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Rise Of The Gig Economy – How Investors Can Take Advantage of It?

If you already spend thousands of dollars in the gig economy over the past few years, why not consider investing in it also?

The Covid-19 pandemic has impacted us in ways we never saw coming, both good and bad.

While some businesses suffered huge losses as lockdown measures were implemented globally, others that were quick to move online (or were already online) were less impacted. Some businesses even benefitted.

On an individual level, some of cheered the freedom of being able to work from home while others complain about ‘zoom fatigue’.

For better or worse, the Covid-19 pandemic has brought about changes and accelerated  new trends that we as investors can watch for; one such trend is the rise of the Gig Economy.

In this article, we’ll discuss what is the Gig Economy and the opportunities it presents for investors.

What Is The Gig Economy?

If you’ve ever taken a Grab Hitch ride, you’re already contributing to the Gig Economy.

The Gig Economy is typically associated with independent contractors or some form of freelance or part-time work where workers are not employed full-time. Examples can span from freelance graphic designers, make-up artist, photographers, food delivery riders to teaching tuition even.

This growing trend of taking up side gigs was already taking place long before the pandemic. The idea of having ‘side hustles’ is also increasingly popular among the younger population.

Over the past 10 years (before the pandemic), the US saw 6 million more gig workers added to the workforce and this trend can also be observed here in Singapore as well as more Singaporeans take on freelance work. With platforms like Grab and Deliveroo, it’s also easier for people to take on jobs that doesn’t require the commitment that is naturally expected from a full-time role.

The Covid-19 Pandemic Has Accelerated The Gig Economy

With the Covid-19 pandemic, the Gig Economy has gotten quite a boost. Flexible working arrangements has allowed more employees to take up freelance work to supplement or boost their income while some businesses saw increased need for gig workers. The rising number of food delivery drivers amidst the pandemic is a good example of this accelerated trend. With remote working (or at least flexible working) likely to become a norm as we move forward out of this pandemic, the Gig Economy is poised for growth.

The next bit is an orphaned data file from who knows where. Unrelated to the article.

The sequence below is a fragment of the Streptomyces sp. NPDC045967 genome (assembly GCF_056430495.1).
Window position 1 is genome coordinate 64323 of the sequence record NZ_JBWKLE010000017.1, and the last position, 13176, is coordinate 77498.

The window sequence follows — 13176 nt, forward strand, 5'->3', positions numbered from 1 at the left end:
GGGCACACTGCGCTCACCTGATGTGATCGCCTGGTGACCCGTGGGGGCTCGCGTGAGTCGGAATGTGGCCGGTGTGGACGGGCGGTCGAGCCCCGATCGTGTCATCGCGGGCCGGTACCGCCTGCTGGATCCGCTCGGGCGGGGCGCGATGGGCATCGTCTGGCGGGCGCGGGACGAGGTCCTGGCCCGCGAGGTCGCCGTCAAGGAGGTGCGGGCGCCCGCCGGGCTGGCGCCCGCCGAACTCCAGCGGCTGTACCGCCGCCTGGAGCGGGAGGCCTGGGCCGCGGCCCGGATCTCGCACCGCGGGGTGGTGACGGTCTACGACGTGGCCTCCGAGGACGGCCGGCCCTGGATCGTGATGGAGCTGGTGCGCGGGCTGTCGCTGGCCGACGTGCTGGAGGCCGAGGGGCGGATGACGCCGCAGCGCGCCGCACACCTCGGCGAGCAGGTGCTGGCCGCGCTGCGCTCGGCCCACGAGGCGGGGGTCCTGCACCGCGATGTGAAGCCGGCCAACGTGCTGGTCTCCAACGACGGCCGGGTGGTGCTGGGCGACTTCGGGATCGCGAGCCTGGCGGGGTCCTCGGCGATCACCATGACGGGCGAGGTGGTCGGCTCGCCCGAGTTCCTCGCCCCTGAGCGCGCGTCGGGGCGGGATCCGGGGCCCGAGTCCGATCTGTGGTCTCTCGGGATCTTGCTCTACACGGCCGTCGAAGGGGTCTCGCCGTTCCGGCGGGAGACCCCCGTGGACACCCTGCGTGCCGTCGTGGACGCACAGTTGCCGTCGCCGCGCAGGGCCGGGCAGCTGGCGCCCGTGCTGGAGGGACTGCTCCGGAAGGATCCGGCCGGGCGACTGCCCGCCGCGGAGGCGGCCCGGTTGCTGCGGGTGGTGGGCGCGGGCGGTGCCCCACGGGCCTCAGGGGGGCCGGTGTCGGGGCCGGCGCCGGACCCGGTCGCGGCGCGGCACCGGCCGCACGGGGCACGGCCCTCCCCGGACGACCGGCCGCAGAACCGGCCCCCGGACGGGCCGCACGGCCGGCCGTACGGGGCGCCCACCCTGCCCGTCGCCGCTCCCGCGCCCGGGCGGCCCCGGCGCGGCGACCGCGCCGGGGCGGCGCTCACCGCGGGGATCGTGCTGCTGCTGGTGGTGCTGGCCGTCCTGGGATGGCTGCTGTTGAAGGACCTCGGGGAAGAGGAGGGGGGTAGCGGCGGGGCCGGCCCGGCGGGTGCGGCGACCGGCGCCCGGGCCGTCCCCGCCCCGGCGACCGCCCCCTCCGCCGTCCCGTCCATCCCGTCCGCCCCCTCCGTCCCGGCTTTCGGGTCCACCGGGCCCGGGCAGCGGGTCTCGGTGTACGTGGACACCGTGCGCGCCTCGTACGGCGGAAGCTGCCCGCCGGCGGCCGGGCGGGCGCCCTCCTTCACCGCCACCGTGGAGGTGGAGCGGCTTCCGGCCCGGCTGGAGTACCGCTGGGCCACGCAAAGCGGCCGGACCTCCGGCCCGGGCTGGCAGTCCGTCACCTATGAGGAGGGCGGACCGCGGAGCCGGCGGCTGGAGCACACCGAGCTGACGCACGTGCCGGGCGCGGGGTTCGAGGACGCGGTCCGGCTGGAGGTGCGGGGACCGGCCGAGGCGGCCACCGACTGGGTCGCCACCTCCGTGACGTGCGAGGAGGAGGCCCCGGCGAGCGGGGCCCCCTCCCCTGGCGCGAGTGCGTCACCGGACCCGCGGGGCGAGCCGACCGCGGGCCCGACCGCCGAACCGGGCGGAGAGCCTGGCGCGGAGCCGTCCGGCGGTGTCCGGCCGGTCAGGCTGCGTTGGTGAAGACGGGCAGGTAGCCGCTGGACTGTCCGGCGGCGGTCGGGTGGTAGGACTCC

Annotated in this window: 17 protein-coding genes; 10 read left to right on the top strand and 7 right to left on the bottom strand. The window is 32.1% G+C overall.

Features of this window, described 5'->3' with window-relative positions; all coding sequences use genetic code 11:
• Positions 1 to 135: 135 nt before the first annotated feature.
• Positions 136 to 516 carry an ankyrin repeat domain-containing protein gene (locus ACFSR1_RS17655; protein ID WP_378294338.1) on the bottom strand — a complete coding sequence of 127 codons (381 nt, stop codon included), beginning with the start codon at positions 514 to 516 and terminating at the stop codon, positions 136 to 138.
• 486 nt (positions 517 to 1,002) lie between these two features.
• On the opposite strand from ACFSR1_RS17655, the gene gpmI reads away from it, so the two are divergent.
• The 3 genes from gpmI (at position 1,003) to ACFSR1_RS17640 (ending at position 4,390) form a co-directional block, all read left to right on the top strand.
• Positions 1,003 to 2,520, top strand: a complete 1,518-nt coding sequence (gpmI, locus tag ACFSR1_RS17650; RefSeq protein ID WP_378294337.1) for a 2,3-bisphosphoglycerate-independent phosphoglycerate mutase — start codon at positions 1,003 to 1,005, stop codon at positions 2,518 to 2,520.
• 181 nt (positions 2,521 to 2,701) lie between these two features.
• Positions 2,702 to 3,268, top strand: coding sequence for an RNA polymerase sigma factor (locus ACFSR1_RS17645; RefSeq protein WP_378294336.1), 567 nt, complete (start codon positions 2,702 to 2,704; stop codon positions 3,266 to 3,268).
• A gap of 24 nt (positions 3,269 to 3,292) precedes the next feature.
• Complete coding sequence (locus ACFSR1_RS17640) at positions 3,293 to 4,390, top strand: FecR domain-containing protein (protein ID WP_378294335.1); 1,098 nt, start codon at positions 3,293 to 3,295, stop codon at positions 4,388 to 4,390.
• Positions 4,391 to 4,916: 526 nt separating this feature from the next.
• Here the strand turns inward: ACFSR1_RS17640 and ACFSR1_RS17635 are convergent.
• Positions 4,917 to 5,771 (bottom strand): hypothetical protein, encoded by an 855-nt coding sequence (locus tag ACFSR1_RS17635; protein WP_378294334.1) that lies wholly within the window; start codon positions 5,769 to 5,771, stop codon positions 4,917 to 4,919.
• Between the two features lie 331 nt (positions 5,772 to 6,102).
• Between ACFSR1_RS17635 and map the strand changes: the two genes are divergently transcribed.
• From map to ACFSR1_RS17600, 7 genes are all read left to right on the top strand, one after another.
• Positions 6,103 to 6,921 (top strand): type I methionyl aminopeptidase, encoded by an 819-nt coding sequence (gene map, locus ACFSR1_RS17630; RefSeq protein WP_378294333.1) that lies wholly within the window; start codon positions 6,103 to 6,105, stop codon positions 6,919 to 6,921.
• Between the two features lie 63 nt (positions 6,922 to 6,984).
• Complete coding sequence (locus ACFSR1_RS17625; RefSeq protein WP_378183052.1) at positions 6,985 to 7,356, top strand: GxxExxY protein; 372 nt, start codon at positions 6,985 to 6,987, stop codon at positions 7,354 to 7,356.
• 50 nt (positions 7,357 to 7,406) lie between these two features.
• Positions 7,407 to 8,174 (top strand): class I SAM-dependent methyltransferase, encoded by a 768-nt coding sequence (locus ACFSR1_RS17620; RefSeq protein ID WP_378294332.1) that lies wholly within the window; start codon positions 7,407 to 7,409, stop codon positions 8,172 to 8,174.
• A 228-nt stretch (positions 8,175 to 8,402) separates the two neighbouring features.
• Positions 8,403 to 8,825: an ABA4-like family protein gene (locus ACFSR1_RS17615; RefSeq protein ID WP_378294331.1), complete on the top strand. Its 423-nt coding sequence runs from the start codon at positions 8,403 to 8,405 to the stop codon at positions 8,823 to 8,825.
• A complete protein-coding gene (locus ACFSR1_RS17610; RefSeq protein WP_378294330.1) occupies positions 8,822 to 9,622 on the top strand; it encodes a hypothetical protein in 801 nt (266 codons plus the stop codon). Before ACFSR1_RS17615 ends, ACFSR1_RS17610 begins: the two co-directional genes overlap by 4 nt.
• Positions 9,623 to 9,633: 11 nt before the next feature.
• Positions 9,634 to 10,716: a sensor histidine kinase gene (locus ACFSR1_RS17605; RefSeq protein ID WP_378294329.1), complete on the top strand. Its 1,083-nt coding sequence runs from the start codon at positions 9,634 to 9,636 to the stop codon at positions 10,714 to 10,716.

According to Statista, the gross volume of the Gig Economy is projected to hit $455.2 billion in 2023, a CAGR of more than 16% from 2019.

Opportunities For Investors

So how can investors take advantage of this rising trend? Well, the easiest way is to own businesses that are already riding on this secular trend.

Here are some possible companies to look at.

Editor’s Note: These are not investment recommendations from us but used merely as examples of companies that could benefit from the rise of the Gig Economy. Deeper research is required, and information presented should not be used as a basis for investment decisions.

The most direct beneficiaries are marketplaces facilitating the Gig Economy.

Earlier this month, Upwork (UPWK), a US-listed company which runs a marketplace platform connecting businesses and freelancers reported its 2021 Q1 earnings, with Gross Service Volume (GSV) growing 41% year over year and revenue growing 37% over the same period. This also represents the 3rd consecutive quarter where the company saw accelerated growth year over year.

Over the past 3 years, revenue has grown at a CAGR of 22.6% although the company is still not profitable yet as it continues to invest heavily into growth. However, gross margins have been expanding which is a good sign of a path to profitability as scale builds up. The company is also cash flow positive.

Despite the recent tech sell-off, UPWK is up more than 300% since the start of 2020.

An even more spectacular picture can be seen with rival company Fiverr (FVRR) which runs a similar marketplace platform. In its recent quarter, the company reported revenue doubling year over year and management also expressed confidence in the year ahead, raising 2021 guidance by more than 10 percentage points.

Over the past 3 years, revenue has grown at a CAGR of 54%.

From the company’s recent presentation, Fiverr shared a projected addressable market of $115 billion, demonstrating large room to grow despite its already strong growth for the past 3 years.

Having only IPO-ed in mid-2019, the company remains unprofitable but just turned cash flow positive last year.

The stock is up more than 600% since the start of 2020.

Valuations for these companies however look on the more overstretched end especially for Fiverr as price-sales multiple stretches above 28, a pretty high bar for growth expectations.

Read Also: Why Do Some Companies Like Grab Prefer Listing Through SPAC Merger And What Should Investors Know About The Process?

Like other key secular growth trends of digitalization, e-commerce and fintech, the rise of the Gig Economy is one that has benefitted from the pandemic and will likely continue to thrive in the new world as we gradually recover from this global crisis.

These are opportunities that we as investors can continue to keep our eyes on.

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